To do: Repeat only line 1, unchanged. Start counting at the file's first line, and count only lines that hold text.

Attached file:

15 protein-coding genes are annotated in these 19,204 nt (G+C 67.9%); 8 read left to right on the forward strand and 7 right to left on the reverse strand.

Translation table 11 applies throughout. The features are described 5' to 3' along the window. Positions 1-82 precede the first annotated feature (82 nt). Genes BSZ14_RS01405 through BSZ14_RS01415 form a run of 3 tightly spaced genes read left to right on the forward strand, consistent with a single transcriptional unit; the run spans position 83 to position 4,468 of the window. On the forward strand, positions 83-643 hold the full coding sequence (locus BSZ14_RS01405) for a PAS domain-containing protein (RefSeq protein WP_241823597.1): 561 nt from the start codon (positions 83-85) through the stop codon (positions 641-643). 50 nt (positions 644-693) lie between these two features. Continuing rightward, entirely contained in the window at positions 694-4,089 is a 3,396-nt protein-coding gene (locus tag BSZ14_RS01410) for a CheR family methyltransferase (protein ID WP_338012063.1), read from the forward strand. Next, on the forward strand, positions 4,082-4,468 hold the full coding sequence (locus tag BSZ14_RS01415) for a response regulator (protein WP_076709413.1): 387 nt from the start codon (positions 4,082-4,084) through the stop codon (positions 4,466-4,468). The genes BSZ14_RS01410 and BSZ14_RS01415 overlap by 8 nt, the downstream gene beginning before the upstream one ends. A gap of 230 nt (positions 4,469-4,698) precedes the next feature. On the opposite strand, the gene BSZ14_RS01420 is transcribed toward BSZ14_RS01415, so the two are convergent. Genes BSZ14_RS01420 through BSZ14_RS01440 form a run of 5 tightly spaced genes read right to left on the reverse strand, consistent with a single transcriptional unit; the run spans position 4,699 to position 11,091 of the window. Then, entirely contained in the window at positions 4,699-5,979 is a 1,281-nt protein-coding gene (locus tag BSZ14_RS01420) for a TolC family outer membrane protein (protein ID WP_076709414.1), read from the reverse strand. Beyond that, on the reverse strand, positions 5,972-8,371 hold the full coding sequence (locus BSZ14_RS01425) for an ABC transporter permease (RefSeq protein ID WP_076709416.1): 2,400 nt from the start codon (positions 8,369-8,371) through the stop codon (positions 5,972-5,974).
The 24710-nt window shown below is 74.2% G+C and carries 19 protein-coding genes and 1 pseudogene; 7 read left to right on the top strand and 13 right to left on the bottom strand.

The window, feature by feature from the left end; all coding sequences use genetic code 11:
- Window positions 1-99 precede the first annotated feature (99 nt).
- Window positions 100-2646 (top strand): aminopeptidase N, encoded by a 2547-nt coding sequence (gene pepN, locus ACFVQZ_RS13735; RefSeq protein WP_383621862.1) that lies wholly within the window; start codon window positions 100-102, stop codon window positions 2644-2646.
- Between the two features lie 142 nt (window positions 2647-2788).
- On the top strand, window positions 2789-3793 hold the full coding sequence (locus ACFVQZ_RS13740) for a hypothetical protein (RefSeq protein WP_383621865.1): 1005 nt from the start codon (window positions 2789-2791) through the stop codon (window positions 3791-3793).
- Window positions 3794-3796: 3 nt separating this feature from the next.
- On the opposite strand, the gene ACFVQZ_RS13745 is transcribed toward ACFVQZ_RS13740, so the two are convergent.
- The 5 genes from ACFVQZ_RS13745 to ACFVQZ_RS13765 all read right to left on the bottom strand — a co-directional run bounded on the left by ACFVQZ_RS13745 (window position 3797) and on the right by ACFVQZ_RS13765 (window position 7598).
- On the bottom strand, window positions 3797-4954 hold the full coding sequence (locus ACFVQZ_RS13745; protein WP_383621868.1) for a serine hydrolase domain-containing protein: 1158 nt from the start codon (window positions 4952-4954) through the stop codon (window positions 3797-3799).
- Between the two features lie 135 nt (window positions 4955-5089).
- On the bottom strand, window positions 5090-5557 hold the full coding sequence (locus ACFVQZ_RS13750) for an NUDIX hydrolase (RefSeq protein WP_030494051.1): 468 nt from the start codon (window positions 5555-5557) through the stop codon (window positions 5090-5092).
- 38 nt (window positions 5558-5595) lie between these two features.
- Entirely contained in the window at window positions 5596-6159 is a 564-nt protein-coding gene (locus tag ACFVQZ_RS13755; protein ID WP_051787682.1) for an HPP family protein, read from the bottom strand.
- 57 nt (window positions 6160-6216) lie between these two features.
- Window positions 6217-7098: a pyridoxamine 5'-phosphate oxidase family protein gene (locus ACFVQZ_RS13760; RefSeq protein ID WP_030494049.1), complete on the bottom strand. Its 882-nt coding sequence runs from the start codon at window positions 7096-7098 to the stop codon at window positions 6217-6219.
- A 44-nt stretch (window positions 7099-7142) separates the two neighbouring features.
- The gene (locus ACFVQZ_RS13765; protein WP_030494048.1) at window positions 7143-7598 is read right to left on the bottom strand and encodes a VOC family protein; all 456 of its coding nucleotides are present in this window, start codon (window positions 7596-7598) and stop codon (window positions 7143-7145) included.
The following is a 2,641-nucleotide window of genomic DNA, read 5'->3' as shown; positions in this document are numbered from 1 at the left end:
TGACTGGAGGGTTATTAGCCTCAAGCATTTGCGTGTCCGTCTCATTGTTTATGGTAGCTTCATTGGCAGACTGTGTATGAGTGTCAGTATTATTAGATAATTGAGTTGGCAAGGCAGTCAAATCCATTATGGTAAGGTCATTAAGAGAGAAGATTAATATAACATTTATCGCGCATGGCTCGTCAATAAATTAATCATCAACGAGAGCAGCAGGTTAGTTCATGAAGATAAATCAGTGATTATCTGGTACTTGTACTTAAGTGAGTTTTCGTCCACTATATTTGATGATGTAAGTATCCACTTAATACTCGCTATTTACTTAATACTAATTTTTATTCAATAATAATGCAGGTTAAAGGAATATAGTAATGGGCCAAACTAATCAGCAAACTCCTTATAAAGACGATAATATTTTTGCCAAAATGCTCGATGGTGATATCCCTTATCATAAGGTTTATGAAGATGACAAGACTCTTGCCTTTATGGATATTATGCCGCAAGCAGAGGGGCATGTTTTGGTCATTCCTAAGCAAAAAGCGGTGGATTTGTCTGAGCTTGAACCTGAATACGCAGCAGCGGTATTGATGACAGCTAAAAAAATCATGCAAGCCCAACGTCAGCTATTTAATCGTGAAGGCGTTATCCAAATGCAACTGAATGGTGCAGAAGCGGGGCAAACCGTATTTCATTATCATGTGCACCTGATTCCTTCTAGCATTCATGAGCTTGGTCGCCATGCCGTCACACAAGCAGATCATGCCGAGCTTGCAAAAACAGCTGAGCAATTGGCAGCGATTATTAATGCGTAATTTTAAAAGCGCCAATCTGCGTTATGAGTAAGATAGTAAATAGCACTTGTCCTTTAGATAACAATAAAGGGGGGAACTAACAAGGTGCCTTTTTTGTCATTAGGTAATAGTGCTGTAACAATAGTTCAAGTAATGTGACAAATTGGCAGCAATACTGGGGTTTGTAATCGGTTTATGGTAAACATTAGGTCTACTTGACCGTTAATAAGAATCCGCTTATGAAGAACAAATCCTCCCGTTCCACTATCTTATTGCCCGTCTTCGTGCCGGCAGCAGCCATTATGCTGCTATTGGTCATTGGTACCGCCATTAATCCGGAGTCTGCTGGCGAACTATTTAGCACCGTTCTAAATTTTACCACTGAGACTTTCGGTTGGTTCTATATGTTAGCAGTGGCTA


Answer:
15 protein-coding genes are annotated in these 19,204 nt (G+C 67.9%); 8 read left to right on the forward strand and 7 right to left on the reverse strand.